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North Korea: Pyongyang Monuments

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Pyongyang Monuments | North Korea | Asia

[Visited: July 2000]

North Korea must be, at least at the time of writing these lines, one of the most unique countries in the world, in many respects. It certainly is the country which is still now guided by a very strict interpretation of an imported and adjusted ideology, by almost no flexibility or imagination, and for a large part dominated by a President, or Great Leader, who passed away in 1994. This is Marxism, but mixed with a great deal of idolation for a leader and his self-defined "Juche" ideology. Where Marx claimed that religion was the opium of the masses, the North Korean version his very ideology has been proclaimed religion, and Kim Il Sung its God. Indeed, although he died years ago, the constitution declared him President for eternity.

Picture of Pyongyang Monuments (North Korea): Statue of Kim Il Sung in front of the History Museum in Pyongyang

This religion does not require churches or cathedrals, temples or mosques, it does not demand synagogues or altars. This religion, instead, has constructed sites for worship in the way of gigantic statues, pictures of God which are impossible to escape or ignore, enormous museums and monuments which all praise the virtues ascribed to the late President. Together with the normal way of referring to a year, it has been decided that 1912, the birth year of the President, is year 1. All inhabitants of the country, even abroad, have a little pin on their chest, just where their heart is. A flower has been developed which is called Kimilsungia. But that is not all. Many of the monuments have a higher symbolism which is not directly visible. Most of them were erected on the occasion of a a decennial birthday of the Great Leader. In its construction, a reference to the leader was incorporated. For instance, the Monument to the Juche idea, a 150 metre high monster with a huge "flame" on top, was erected in the 70th birthday of the President. It has two sides with 17 stories, and two with 18, which added together make .... 70. The amount of bricks used in it, equals 25,550, which is the number of days the President lived until his 70th birthday. Similarly, the stone monument commemorating the last words the President wrote on the reunification of the country, has a base of 9.4 metres and a top of 7.7. These figures might seem absolutely random, but not to someone who knows that they were written on July 7, '94.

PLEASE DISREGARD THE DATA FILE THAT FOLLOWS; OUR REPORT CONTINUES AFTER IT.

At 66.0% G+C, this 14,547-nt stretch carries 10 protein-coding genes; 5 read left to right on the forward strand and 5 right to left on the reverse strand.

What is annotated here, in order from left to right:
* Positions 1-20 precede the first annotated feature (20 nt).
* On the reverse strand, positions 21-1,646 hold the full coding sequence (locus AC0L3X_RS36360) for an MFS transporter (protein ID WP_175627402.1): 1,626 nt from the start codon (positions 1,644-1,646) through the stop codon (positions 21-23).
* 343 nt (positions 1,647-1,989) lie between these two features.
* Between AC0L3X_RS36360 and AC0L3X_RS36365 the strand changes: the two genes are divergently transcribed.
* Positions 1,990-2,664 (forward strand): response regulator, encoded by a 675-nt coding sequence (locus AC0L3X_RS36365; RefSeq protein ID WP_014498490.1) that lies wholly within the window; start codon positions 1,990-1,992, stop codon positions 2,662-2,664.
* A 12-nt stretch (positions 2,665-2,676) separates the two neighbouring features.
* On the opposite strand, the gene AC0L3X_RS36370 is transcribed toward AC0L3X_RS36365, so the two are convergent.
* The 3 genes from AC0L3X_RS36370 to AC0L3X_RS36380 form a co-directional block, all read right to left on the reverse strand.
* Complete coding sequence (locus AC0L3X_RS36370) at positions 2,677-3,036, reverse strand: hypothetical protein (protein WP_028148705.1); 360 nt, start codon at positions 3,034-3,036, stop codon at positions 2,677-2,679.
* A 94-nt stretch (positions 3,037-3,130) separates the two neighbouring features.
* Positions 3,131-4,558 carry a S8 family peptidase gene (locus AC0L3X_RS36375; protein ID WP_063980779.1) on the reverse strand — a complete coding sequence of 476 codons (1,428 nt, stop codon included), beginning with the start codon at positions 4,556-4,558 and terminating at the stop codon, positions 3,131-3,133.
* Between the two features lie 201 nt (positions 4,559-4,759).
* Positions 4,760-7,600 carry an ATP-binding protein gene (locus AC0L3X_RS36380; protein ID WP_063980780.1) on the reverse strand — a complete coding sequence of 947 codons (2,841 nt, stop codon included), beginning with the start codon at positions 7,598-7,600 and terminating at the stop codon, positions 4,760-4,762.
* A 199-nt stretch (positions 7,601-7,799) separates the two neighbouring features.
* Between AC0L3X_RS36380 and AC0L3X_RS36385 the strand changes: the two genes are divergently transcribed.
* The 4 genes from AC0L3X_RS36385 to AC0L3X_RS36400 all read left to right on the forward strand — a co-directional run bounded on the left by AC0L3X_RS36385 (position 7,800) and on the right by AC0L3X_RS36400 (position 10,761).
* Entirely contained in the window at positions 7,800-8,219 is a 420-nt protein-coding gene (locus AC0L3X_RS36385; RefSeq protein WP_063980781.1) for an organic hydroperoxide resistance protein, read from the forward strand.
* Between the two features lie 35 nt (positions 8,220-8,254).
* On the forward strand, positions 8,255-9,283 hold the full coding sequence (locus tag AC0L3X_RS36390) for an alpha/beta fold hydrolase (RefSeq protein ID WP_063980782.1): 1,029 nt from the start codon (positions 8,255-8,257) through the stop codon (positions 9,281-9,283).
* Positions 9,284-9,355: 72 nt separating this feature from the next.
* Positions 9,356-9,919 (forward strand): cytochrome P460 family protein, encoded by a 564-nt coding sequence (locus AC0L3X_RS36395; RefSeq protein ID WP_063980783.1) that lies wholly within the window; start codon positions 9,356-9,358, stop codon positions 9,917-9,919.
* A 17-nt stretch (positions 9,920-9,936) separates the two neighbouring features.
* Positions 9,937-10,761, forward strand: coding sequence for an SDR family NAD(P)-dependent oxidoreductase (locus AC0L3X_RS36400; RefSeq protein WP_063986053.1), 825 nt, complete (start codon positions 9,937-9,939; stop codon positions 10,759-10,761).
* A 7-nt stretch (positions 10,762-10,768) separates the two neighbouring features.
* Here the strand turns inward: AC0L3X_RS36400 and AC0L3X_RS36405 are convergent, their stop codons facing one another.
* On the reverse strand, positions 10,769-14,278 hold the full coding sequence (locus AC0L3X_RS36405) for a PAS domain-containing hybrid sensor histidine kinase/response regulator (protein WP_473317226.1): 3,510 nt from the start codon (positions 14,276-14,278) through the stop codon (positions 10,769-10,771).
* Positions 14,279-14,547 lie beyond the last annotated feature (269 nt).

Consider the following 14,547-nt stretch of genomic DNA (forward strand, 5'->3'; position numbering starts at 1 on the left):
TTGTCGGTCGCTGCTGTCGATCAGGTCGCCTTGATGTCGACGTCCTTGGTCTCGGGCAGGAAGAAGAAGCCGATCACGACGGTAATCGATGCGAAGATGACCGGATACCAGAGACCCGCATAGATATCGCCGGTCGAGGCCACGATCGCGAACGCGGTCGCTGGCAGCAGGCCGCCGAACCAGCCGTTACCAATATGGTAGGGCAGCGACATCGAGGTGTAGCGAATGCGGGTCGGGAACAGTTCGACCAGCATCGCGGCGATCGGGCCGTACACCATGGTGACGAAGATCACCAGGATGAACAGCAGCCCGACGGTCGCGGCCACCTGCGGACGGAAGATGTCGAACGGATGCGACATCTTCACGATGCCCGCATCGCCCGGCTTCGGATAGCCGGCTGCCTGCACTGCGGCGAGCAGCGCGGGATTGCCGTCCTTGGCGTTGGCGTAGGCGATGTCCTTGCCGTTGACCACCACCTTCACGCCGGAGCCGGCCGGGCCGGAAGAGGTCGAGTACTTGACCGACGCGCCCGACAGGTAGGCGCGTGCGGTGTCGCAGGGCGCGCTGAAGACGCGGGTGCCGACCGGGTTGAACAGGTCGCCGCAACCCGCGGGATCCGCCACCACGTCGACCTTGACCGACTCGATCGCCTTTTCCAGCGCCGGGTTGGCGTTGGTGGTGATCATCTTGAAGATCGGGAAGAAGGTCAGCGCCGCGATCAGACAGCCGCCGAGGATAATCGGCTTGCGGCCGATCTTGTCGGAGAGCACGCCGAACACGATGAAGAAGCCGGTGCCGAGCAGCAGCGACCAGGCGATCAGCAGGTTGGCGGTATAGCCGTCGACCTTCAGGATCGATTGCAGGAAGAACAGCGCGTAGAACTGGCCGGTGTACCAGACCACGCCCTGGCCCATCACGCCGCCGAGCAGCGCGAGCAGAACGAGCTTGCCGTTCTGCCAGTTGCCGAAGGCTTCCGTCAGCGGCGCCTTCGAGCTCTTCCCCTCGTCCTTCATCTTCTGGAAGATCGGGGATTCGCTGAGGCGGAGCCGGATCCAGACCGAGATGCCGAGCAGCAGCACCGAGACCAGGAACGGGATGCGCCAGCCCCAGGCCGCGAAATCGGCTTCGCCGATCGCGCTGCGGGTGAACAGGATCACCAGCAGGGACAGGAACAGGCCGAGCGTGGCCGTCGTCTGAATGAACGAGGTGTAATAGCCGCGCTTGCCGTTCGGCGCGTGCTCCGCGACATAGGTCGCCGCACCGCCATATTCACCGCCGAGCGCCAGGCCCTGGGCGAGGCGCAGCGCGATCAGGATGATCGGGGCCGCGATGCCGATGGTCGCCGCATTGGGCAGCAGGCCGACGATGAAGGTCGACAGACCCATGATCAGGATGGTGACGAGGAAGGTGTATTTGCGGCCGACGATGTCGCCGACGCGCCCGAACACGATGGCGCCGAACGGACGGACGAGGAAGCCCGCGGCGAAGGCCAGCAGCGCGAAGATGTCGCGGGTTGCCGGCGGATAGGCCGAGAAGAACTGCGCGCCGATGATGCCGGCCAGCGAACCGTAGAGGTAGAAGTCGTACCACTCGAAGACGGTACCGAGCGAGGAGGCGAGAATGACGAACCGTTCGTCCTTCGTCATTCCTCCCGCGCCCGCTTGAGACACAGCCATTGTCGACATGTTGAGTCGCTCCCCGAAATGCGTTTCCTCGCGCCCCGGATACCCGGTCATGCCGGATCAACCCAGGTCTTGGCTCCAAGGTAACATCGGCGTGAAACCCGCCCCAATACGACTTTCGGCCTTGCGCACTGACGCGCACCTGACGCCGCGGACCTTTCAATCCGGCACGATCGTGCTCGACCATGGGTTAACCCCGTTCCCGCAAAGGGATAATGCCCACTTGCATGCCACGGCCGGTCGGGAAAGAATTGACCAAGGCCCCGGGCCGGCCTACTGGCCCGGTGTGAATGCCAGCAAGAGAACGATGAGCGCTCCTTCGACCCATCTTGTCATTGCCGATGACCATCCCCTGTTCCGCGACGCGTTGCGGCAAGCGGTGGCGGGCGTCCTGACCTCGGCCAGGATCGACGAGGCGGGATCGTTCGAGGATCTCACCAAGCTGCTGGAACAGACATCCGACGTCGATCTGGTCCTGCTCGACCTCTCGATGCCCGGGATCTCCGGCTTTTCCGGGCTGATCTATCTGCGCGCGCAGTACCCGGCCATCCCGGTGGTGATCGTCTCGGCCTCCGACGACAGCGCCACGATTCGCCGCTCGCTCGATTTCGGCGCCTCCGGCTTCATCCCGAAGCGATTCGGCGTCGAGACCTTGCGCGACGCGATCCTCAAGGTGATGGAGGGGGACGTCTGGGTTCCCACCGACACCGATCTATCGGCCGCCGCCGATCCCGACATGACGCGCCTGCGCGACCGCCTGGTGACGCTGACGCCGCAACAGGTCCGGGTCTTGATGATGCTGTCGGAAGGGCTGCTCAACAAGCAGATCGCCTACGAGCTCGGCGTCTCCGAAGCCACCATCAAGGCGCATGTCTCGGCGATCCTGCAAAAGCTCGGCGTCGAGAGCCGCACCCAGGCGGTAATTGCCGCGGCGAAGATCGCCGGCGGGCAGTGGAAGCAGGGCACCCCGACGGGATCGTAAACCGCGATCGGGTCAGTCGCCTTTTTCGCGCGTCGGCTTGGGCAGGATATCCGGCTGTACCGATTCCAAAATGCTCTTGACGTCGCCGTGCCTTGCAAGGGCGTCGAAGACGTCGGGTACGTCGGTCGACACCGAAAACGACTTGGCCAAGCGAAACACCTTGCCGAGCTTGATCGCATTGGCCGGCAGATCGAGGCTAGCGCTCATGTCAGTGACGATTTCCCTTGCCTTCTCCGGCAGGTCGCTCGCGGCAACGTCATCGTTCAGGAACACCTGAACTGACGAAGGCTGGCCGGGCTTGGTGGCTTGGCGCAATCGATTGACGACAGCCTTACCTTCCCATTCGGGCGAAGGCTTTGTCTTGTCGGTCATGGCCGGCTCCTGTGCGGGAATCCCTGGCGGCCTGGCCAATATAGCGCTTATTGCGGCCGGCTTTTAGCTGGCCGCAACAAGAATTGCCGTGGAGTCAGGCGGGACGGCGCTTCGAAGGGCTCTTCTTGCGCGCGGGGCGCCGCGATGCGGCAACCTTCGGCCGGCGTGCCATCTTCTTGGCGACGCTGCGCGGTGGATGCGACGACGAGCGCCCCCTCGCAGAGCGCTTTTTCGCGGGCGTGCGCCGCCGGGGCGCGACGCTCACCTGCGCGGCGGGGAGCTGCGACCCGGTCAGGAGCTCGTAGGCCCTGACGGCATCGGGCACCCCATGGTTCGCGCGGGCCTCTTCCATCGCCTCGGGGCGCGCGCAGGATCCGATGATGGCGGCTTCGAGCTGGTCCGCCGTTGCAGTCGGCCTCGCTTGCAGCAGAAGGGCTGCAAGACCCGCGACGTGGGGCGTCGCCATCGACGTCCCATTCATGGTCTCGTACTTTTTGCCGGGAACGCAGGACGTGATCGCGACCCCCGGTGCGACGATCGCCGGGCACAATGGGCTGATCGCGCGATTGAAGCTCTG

Picture of Pyongyang Monuments (North Korea): Juche Tower in Pyongyang

These are just a few examples of the religion-like admiration of the late leader. As far as I can think of, absolute worshipping on such a ferverish scale has never been shown by any other leader before, during so many years, on such a great scale. Whatever you may think of the man, there are very few, if any, people who can claim to have created and maintained such a person cult with so much seemingly unopposed might, even after death.

Picture of Pyongyang Monuments (North Korea): One of the communist North Korean monuments
Picture of Pyongyang Monuments (North Korea): Monument for workers at the foot of the Juche monument in Pyongyang
Picture of Pyongyang Monuments (North Korea): Enormous bronze statue of Kim Il Sung in Pyongyang
Picture of Pyongyang Monuments (North Korea): Statue and symbol on a building in Pyongyang
Picture of Pyongyang Monuments (North Korea): Squarish Arch of Triumph in Pyongyang
Picture of Pyongyang Monuments (North Korea): Modern building in Pyongyang with tall propaganda message

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